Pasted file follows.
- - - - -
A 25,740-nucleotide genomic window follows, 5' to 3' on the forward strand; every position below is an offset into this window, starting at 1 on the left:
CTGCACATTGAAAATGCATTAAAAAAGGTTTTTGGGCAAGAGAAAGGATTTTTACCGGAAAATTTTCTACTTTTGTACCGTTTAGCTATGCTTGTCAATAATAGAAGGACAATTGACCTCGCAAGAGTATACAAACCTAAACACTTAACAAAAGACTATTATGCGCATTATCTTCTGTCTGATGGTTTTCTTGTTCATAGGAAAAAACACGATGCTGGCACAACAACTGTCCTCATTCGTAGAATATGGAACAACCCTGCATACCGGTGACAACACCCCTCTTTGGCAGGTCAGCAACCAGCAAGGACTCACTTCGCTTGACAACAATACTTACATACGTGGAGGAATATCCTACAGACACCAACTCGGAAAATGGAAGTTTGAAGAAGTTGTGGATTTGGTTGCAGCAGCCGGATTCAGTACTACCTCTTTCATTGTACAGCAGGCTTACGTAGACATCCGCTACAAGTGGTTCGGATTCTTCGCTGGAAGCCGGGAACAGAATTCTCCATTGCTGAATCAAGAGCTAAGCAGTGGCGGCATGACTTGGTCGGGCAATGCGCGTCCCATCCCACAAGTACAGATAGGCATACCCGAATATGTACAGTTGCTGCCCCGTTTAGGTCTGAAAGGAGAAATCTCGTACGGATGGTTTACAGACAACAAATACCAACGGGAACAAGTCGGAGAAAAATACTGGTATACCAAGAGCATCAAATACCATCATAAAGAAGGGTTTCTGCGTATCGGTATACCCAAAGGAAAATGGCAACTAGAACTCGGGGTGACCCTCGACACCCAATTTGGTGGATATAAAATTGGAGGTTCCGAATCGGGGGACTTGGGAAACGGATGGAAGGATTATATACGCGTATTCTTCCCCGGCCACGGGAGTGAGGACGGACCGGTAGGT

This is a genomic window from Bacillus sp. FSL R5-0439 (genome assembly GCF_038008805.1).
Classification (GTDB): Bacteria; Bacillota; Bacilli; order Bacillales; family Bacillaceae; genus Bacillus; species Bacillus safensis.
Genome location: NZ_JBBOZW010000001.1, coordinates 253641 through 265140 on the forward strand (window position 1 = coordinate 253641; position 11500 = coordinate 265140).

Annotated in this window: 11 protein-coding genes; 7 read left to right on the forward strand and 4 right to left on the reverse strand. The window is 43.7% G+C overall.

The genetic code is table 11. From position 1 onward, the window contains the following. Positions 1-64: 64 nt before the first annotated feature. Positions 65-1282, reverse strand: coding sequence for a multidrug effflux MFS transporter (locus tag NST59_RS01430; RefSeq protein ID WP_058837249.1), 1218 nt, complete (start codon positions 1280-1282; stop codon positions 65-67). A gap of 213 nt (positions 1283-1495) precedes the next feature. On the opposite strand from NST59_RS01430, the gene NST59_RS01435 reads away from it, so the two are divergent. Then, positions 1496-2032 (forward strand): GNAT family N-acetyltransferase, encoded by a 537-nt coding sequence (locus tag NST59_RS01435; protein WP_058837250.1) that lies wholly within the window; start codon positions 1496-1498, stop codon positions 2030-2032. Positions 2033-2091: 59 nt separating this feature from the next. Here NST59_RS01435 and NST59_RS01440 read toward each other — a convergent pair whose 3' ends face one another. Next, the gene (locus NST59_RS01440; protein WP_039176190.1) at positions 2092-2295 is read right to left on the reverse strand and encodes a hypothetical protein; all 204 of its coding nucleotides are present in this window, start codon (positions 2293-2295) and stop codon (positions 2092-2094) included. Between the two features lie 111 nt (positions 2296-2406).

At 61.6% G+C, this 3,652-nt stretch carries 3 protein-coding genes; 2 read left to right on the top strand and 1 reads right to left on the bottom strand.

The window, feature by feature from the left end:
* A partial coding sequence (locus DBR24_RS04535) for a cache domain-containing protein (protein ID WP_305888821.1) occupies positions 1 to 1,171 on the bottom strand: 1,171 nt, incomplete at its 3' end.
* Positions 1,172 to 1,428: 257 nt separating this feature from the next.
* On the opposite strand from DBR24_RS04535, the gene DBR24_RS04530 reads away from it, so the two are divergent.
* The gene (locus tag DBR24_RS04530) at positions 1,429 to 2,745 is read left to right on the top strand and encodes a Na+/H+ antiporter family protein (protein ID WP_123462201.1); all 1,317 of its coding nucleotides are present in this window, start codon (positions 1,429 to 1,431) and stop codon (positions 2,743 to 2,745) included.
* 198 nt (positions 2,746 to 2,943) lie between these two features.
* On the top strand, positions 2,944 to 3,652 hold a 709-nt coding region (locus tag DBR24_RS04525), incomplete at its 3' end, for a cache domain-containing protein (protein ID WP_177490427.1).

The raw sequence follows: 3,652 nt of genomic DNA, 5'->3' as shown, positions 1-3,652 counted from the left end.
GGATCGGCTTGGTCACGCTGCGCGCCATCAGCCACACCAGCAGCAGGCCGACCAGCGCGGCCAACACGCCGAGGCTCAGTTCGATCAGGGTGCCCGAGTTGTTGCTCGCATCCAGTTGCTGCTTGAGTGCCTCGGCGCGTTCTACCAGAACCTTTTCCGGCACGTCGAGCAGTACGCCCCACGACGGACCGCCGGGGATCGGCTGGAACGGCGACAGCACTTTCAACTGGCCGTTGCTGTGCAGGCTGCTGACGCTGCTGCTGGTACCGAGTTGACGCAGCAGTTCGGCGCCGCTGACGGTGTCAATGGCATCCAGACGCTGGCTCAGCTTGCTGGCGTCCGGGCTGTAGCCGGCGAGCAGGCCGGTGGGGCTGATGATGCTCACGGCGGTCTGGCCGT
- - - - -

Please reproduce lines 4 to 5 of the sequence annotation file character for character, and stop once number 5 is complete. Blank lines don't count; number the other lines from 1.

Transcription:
Classification (GTDB): Bacteria; Bacillota; Bacilli; order Bacillales; family Bacillaceae; genus Bacillus; species Bacillus safensis.
Genome location: NZ_JBBOZW010000001.1, coordinates 253641 through 265140 on the forward strand (window position 1 = coordinate 253641; position 11500 = coordinate 265140).